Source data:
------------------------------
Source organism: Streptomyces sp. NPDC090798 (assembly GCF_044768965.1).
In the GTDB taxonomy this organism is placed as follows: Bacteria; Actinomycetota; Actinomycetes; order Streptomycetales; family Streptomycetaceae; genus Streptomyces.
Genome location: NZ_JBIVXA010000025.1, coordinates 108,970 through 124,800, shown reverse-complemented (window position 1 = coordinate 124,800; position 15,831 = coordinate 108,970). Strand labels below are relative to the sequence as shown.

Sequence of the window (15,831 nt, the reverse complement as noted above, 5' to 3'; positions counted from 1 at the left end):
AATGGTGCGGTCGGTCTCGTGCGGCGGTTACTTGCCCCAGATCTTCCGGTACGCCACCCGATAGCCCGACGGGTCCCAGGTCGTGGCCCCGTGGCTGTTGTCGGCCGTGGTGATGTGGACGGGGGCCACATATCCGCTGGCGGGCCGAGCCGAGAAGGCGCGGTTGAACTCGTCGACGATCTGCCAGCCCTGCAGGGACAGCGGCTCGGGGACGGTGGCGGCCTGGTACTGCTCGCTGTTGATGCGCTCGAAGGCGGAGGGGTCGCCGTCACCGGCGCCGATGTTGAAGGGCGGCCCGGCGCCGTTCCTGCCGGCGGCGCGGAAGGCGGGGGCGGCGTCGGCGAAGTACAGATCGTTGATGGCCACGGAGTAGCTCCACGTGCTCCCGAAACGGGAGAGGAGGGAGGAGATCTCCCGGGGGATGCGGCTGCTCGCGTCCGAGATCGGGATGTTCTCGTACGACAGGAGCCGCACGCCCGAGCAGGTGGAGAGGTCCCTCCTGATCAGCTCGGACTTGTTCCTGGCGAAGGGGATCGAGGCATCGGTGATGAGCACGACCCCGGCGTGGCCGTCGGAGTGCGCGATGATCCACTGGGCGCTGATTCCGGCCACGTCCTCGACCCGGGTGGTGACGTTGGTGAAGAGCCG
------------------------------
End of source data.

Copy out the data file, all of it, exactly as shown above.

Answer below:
Source organism: Streptomyces sp. NPDC090798 (assembly GCF_044768965.1).
In the GTDB taxonomy this organism is placed as follows: Bacteria; Actinomycetota; Actinomycetes; order Streptomycetales; family Streptomycetaceae; genus Streptomyces.
Genome location: NZ_JBIVXA010000025.1, coordinates 108,970 through 124,800, shown reverse-complemented (window position 1 = coordinate 124,800; position 15,831 = coordinate 108,970). Strand labels below are relative to the sequence as shown.

Sequence of the window (15,831 nt, the reverse complement as noted above, 5' to 3'; positions counted from 1 at the left end):
AATGGTGCGGTCGGTCTCGTGCGGCGGTTACTTGCCCCAGATCTTCCGGTACGCCACCCGATAGCCCGACGGGTCCCAGGTCGTGGCCCCGTGGCTGTTGTCGGCCGTGGTGATGTGGACGGGGGCCACATATCCGCTGGCGGGCCGAGCCGAGAAGGCGCGGTTGAACTCGTCGACGATCTGCCAGCCCTGCAGGGACAGCGGCTCGGGGACGGTGGCGGCCTGGTACTGCTCGCTGTTGATGCGCTCGAAGGCGGAGGGGTCGCCGTCACCGGCGCCGATGTTGAAGGGCGGCCCGGCGCCGTTCCTGCCGGCGGCGCGGAAGGCGGGGGCGGCGTCGGCGAAGTACAGATCGTTGATGGCCACGGAGTAGCTCCACGTGCTCCCGAAACGGGAGAGGAGGGAGGAGATCTCCCGGGGGATGCGGCTGCTCGCGTCCGAGATCGGGATGTTCTCGTACGACAGGAGCCGCACGCCCGAGCAGGTGGAGAGGTCCCTCCTGATCAGCTCGGACTTGTTCCTGGCGAAGGGGATCGAGGCATCGGTGATGAGCACGACCCCGGCGTGGCCGTCGGAGTGCGCGATGATCCACTGGGCGCTGATTCCGGCCACGTCCTCGACCCGGGTGGTGACGTTGGTGAAGAGCCG